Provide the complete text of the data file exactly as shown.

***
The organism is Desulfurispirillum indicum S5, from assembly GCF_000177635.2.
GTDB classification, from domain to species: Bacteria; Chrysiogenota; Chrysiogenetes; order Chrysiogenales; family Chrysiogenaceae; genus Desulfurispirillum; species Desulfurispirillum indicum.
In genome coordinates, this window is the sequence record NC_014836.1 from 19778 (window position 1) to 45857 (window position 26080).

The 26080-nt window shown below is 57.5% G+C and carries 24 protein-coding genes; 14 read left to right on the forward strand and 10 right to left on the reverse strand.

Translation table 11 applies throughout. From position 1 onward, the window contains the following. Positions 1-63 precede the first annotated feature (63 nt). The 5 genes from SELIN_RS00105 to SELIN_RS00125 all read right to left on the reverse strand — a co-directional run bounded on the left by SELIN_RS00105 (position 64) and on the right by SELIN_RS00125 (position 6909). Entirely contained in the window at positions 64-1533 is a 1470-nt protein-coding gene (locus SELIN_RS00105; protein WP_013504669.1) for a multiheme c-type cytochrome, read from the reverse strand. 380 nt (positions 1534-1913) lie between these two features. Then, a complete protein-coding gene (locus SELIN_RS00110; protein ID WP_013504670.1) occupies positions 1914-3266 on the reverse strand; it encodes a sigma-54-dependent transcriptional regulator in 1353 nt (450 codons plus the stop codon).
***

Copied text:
The organism is Desulfurispirillum indicum S5, from assembly GCF_000177635.2.
GTDB classification, from domain to species: Bacteria; Chrysiogenota; Chrysiogenetes; order Chrysiogenales; family Chrysiogenaceae; genus Desulfurispirillum; species Desulfurispirillum indicum.
In genome coordinates, this window is the sequence record NC_014836.1 from 19778 (window position 1) to 45857 (window position 26080).

The 26080-nt window shown below is 57.5% G+C and carries 24 protein-coding genes; 14 read left to right on the forward strand and 10 right to left on the reverse strand.

Translation table 11 applies throughout. From position 1 onward, the window contains the following. Positions 1-63 precede the first annotated feature (63 nt). The 5 genes from SELIN_RS00105 to SELIN_RS00125 all read right to left on the reverse strand — a co-directional run bounded on the left by SELIN_RS00105 (position 64) and on the right by SELIN_RS00125 (position 6909). Entirely contained in the window at positions 64-1533 is a 1470-nt protein-coding gene (locus SELIN_RS00105; protein WP_013504669.1) for a multiheme c-type cytochrome, read from the reverse strand. 380 nt (positions 1534-1913) lie between these two features. Then, a complete protein-coding gene (locus SELIN_RS00110; protein ID WP_013504670.1) occupies positions 1914-3266 on the reverse strand; it encodes a sigma-54-dependent transcriptional regulator in 1353 nt (450 codons plus the stop codon).